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Obama to Congress: 'Decision time' on US debt

15 july 2011, 18:19
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US President Barack Obama (5th L) takes part in a meeting with congressional leaders on the budget deficit July 14, 2011. ©AFP
US President Barack Obama (5th L) takes part in a meeting with congressional leaders on the budget deficit July 14, 2011. ©AFP
US President Barack Obama on Thursday bluntly told top lawmakers "it's decision time" in contentious talks to avert a ruinous early August debt default, according to a well-placed Democratic official, AFP reports.

Adding to the urgency, Standard & Poor's joined Moody's as the second ratings agency to warn Washington may lose its sterling Triple-A debt rating, as largest US creditor China and Wall Street titan JPMorgan Chase also sounded the alarm.

"I want to do the largest deal possible," the official quoted Obama as telling Democratic Senate leaders and their Republican counterparts in the House of Representatives in a fifth straight day of White House crisis meetings.

Obama ruled out a short-term fix to let the negotiations run beyond August 2, when cash-strapped Washington will lack money to pay for key services, and declared: "It's decision time. We need concrete plans to move this forward."

The Democratic official and Republican congressional aides said Obama had given the leaders 24-36 hours to get a sense from their rank-and-file what could win congressional approval, and left open the possibility of weekend talks.

Economists and finance and business leaders have warned that failure to raise the US debt ceiling above the current $14.3 trillion by August 2 could send shockwaves through a world economy still reeling from the 2008 collapse.

Republicans, whose votes Obama needs to raise the congressionally set limit, have demanded sweeping spending cuts in return while rejecting calls from the White House and Democrats tie them to tax hikes on the rich and corporations.

"We're probably not going to meet tomorrow, this group. But we're going to continue to discuss the way forward over the next couple of days and we'll see what happens," Republican Senate Minority Leader Mitch McConnell told reporters.

Obama said he hoped for "a big deal" previously described as running about $4 trillion dollars in spending cuts, but said a smaller $2 trillion was possible "if all sides were willing to give a little," the Democratic aide said.

A third option was "to do significantly less on the deficit while still ensuring a long-term increase in the debt limit" to beyond the November 2012 elections in which Obama seeks a second term, the aide said.

US Treasury Secretary Tim Geithner told the group that skittish world markets believed "the debt ceiling must be raised, and we must put in place a plan to deal with our deficit and debt," according to a senior Republican aide.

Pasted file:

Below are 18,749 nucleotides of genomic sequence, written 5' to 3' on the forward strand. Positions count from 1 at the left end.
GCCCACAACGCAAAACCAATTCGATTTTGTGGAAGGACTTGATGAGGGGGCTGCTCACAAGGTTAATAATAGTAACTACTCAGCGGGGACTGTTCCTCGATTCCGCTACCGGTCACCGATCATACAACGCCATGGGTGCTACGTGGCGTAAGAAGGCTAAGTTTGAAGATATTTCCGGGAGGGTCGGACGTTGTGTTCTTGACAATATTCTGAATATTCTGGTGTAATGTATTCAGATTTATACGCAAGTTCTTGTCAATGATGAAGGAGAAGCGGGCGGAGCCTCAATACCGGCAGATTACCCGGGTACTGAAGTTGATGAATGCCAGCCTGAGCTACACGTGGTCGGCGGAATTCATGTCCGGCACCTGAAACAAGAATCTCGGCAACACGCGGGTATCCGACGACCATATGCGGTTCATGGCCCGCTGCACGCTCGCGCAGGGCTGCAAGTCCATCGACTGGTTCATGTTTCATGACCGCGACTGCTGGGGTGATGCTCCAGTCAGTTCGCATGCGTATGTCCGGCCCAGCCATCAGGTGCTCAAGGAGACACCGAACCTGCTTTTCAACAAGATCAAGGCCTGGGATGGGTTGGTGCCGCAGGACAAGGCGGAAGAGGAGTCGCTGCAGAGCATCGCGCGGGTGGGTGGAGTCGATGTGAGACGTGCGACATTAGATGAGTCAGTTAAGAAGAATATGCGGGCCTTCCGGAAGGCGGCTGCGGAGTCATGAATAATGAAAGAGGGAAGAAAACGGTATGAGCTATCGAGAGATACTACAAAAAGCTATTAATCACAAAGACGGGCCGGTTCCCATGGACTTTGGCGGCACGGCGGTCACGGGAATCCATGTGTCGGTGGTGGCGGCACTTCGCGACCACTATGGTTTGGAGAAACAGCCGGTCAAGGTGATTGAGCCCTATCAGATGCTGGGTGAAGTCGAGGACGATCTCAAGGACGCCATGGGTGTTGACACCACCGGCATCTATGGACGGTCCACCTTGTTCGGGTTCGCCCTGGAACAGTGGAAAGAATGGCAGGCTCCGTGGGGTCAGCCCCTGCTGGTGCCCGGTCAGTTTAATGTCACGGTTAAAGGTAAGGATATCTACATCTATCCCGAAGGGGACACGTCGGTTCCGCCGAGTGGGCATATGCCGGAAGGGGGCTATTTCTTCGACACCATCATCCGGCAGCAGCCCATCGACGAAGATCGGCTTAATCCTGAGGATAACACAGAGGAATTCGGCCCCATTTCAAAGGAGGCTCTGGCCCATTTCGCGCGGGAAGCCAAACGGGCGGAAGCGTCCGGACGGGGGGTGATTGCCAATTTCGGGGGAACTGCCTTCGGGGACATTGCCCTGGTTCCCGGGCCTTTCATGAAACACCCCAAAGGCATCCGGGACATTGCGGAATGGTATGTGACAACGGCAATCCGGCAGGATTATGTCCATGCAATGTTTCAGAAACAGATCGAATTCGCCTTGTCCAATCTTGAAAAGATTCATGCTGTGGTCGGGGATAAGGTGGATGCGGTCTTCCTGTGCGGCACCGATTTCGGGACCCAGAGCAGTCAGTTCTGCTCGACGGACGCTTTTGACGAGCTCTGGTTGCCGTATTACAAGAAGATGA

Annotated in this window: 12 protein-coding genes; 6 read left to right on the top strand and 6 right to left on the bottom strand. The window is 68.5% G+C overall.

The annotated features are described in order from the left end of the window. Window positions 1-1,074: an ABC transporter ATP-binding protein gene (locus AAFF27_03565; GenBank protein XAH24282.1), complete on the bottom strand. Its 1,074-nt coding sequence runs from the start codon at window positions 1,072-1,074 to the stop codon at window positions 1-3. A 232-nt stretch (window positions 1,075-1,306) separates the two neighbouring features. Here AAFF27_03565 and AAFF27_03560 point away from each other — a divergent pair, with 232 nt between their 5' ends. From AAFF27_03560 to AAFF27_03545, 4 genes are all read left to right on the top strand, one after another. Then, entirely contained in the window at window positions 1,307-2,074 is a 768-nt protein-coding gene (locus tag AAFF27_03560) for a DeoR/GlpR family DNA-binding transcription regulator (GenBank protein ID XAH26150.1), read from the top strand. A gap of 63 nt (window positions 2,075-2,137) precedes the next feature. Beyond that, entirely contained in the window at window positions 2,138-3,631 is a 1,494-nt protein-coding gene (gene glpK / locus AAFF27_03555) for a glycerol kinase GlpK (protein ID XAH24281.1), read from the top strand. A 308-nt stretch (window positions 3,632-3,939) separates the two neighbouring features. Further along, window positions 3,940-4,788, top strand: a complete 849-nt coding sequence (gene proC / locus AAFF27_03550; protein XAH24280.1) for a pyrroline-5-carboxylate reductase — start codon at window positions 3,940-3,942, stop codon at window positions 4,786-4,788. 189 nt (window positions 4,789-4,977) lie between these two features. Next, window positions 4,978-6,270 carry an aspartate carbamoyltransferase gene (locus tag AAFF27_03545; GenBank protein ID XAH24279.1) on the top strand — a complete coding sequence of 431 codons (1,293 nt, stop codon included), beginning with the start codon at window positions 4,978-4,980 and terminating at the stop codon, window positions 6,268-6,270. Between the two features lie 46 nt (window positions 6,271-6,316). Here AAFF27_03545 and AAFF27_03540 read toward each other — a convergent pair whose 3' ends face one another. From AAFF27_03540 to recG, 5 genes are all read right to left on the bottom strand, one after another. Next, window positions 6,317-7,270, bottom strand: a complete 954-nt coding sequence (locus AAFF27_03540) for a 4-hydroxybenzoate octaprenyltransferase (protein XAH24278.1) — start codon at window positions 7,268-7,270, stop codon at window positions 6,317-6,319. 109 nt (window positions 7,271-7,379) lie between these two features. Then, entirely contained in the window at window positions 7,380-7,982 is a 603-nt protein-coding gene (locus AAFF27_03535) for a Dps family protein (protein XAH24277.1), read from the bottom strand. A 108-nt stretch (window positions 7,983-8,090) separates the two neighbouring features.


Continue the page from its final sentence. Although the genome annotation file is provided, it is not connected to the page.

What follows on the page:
Republican House Speaker John Boehner seized on that message to warn that "nothing the administration is offering to this point will resolve our debt problem" and pressed Obama to cut spending "in a meaningful way," the aide said.

Democratic House Minority Leader Nancy Pelosi said House Democrats favored a "grand bargain" to cut some $4 trillion while averting a default while protecting cherished social safety net programs.

Obama was to hold a press conference at 11:00 am (1500 GMT) Friday in the latest push of a public relations charge on the issue, even as the US Treasury has begun contingency planning, according to US officials.

The White House and key lawmakers seemed to be rallying behind efforts by McConnell and Democratic Senate Majority Leader Harry Reid to craft a complex legislative escape hatch to avert a default, push spending cuts, but forego tax hikes.

McConnell's proposal would effectively let Obama raise the debt ceiling with support just from Democrats, who would shoulder the political responsibility but get to protect cherished social safety net programs.

"This remains a fallback option," a Democratic aide said.

Republicans would be able to vote against raising the debt ceiling, as many "Tea Party" conservatives have vowed to do no matter what, and would be in a strong position to enforce their fierce opposition to tax hikes on the rich.

"I have no idea," if it can pass the House, but it "might look pretty good a couple of weeks from now," Boehner told reporters.

Republicans embraced calls for fiscal discipline when Obama took office in January 2009, after years of playing down swelling US deficits, approving massive tax cuts, and rejecting calls to pay for the Iraq and Afghanistan wars.

But a new opinion poll by Quinnipiac University found the US public more ready to blame Republicans than Obama by a 48 percent to 34 percent in the event the talks collapse.

The US hit its debt ceiling on May 16 and has used spending and accounting adjustments, as well as higher-than-expected tax receipts, to continue operating without impact on government obligations, but can only do so to August 2.

The US Treasury did not contest S&P's warning late Thursday, with a top official saying the agency's warning of a possible downgrade just restated the administration's position that Congress "must act expeditiously to avoid defaulting on the country's obligations."


By Olivier Knox and Tangi Quemener

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